Tag:Football
Posted on: April 1, 2009 1:06 am
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Secluded Scout Who Found Ryan, Pujols Dead at 86

You probably don't know the story of Edgar Willard, not unless you knew the man. He did not want you to know him; he did not want you to know his story. Sure, people tried. What a funny word, tried. Could you really have tried when the odds of success going in were zero?

Yet, I knew Edgar Willard, lived next door to him for eight years. Shot hoops in the backyard and when I missed, the ball would roll into his yard. He'd pick it up and toss it back. Not a word.

One day I asked him why he kept silent, why he had no visitors, why he was so aloof, and he told me. He told me everything.

He told me how in high school he was the homecoming king, the class president, the fancy of every young schoolgirl. He told me how he threw two perfect games his senior year, striking out a sophomore pinch-hitter by the name of Ted Kluszewski to end one of them. Of course, it was only years later that he found out he had struck out one of the most feared power-hitters of the 1950s, when Kluszewski himself said in an interview that Willard had the best curveball he ever faced.

He told me how he was the best football player in the state of Illinois, the best halfback to run down the gridiron since Red Grange a decade prior. He told me how he would have gone to the University in Champagne had his mother not found a wartime job in a factory in central New Jersey. He could not enter the second World War due to 20-100 eyesight, something that miraculously did not hinder him on the playing field.

He enrolled at Plainfield Teachers' College in 1941, but an ankle injury in the first game pushed him out of the lineup. Unfortunately for him, he would never play again. Another freshman, Johnny Chung, rushed for over 400 yards the next two games, earning the starting spot. He dropped out of college after the semester to try to make it in professional baseball.

But the injury continued to haunt him.

While he still had all the physical abilities, he started to lose it mentally. He felt detached, alone. As the war dragged on, he wished he could be serving his country. He began to drink heavily.

“He had all the mental anxieties of a soldier without any of the experience,” said Boo Ferriss, a minor league teammate of Willard before his 1945 call-up by the Boston Red Sox. “He drank, cursed, moaned, heck, I think at some point he even shot himself in his non-pitching hand to create a battle wound.”

On June 16, 1946, pitching for the Roanoke Red Sox, Willard threw a no-hitter against the Asheville Tourists, the class B affiliate of the Brooklyn Dodgers. Three days later, he gave up a minor league-record 15 consecutive hits to start the game. It would be his last appearance in organized baseball.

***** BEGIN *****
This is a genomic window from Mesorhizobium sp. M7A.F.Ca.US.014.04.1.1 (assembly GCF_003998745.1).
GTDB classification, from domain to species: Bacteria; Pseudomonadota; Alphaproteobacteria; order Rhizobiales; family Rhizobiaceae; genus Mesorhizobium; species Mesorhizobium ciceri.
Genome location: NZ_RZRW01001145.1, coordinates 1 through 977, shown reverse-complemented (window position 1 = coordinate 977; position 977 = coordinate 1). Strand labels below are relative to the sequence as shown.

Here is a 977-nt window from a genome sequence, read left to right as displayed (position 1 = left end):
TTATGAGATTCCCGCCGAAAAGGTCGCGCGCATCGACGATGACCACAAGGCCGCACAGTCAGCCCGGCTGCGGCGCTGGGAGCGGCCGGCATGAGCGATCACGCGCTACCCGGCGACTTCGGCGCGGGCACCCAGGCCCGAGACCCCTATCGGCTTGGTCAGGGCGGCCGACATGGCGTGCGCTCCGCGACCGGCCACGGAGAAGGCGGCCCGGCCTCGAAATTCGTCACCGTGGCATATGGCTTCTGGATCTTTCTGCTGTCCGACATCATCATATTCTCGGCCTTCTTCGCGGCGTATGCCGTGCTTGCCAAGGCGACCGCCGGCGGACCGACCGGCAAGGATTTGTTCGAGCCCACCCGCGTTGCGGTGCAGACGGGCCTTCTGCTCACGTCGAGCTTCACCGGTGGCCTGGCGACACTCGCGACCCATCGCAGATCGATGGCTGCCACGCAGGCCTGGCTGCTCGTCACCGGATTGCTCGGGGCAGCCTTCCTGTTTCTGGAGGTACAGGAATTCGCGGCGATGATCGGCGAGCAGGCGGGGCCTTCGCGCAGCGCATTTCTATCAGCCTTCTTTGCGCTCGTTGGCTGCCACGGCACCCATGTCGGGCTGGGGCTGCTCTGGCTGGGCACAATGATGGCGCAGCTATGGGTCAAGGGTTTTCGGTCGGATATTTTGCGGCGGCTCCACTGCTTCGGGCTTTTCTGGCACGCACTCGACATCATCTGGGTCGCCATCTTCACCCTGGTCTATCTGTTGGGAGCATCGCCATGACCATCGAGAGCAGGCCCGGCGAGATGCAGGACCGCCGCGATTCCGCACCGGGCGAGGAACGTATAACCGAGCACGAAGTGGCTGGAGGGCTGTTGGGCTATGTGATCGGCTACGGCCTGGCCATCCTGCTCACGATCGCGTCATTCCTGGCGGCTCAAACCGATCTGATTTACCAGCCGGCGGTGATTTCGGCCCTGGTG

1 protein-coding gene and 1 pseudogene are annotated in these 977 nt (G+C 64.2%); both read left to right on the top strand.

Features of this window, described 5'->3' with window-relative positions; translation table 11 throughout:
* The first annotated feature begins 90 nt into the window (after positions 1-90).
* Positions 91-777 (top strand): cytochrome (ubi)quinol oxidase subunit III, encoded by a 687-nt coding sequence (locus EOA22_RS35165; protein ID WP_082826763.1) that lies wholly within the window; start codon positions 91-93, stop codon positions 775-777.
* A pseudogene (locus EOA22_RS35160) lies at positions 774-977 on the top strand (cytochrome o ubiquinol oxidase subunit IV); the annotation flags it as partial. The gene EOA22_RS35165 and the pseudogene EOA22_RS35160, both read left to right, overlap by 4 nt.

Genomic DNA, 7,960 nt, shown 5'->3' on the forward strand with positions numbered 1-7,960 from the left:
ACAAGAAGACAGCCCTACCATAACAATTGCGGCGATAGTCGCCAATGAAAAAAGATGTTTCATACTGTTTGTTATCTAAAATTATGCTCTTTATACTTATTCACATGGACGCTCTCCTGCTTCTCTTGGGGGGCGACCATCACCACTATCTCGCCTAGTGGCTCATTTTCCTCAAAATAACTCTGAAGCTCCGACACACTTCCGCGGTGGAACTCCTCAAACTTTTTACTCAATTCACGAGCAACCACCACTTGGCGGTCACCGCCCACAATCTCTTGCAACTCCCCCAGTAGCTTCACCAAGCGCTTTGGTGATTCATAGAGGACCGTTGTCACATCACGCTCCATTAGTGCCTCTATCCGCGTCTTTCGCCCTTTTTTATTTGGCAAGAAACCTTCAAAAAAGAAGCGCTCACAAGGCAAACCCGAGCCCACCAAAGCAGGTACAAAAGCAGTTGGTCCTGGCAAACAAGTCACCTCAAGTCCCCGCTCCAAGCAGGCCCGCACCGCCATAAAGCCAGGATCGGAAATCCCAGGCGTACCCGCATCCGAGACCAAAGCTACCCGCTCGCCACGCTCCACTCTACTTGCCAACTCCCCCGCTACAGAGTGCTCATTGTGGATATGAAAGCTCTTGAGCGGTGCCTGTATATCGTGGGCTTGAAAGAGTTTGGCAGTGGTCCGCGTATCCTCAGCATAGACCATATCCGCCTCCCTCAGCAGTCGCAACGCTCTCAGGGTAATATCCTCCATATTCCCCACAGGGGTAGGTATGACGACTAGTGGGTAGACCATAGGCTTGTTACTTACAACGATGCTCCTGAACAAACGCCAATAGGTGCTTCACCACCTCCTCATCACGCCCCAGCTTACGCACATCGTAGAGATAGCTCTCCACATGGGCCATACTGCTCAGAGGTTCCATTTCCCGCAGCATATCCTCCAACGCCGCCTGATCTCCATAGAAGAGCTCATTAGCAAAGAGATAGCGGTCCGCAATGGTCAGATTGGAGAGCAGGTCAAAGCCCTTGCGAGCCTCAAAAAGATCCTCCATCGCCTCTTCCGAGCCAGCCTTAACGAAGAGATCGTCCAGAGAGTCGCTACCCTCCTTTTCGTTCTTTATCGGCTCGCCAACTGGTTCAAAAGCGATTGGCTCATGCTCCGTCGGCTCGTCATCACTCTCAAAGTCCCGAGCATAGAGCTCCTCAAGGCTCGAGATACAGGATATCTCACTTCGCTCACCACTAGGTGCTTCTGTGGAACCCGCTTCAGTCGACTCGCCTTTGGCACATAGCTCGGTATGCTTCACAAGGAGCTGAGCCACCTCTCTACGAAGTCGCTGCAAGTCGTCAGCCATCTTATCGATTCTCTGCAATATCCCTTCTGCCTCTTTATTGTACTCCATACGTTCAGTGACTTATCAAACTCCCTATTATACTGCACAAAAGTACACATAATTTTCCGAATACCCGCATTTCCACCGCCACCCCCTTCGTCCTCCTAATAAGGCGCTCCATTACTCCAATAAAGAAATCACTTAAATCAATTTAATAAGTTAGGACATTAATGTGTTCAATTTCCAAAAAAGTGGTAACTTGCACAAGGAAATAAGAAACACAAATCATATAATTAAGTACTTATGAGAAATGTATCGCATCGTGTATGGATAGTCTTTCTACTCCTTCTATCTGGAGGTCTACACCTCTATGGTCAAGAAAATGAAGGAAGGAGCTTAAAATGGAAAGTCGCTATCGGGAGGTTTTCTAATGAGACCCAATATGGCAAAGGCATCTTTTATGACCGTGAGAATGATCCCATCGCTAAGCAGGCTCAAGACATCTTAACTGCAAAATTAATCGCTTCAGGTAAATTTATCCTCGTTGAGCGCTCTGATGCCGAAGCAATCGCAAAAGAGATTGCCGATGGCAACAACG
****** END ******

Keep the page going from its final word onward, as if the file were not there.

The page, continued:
(As an interesting side-note, the man called up to replace him was Earl Grayson, a career minor-league pitcher who in 1952 struck out Willie Mays in Mays's last at-bat before being called up to the Major Leagues for good.)

However, he left his mark on the game.

He had an eye for talent unmatched by anyone else. Anyone. It was almost uncanny. Despite never serving as the scout for any team or coaching any team, he would find people.

He discovered Nolan Ryan as an eighth grader and contacted a friend in the New York Mets' front office.

“I told him this kid is the real deal,” Willard told me with a tear in his eye. “He's almost unhittable.”

Little did Willard know just how correct he was.

His time helping the Mets did not end with Ryan.

In 1983, he convinced the Mets to draft a little-known Buddhist boy by the name of Sidd Finch. While Finch retired before pitching in the big leagues, he created a splash during spring training in 1985 with a fastball that shattered all previous records. Spiritual obligations made baseball a second priority for the young Finch, who had been a 43rd-round selection.

And his success was not just with pitchers.

Willard met Albert Pujols when he was just a child in the Dominican Republic in 1991.

“He took a liking to me that no one had ever shown before,” Pujols said during the 2004 World Series in an interview with the Boston Globe. “He could not speak a word of Spanish, but he found someone who did and made sure to stay in contact with me.”

When Pujols moved to New York City with his family in 1996, it was Willard who found work for Pujols's family. He saw New York as a bad place for Pujols and found them an apartment in Independence, Mo. Willard made sure the now-teenaged Pujols was enrolled in high school. Finally, he tried to make sure Pujols was drafted into baseball.

“He called every team, he called every executive, everyone,” Pujols said.

It took 402 picks for anyone to listen.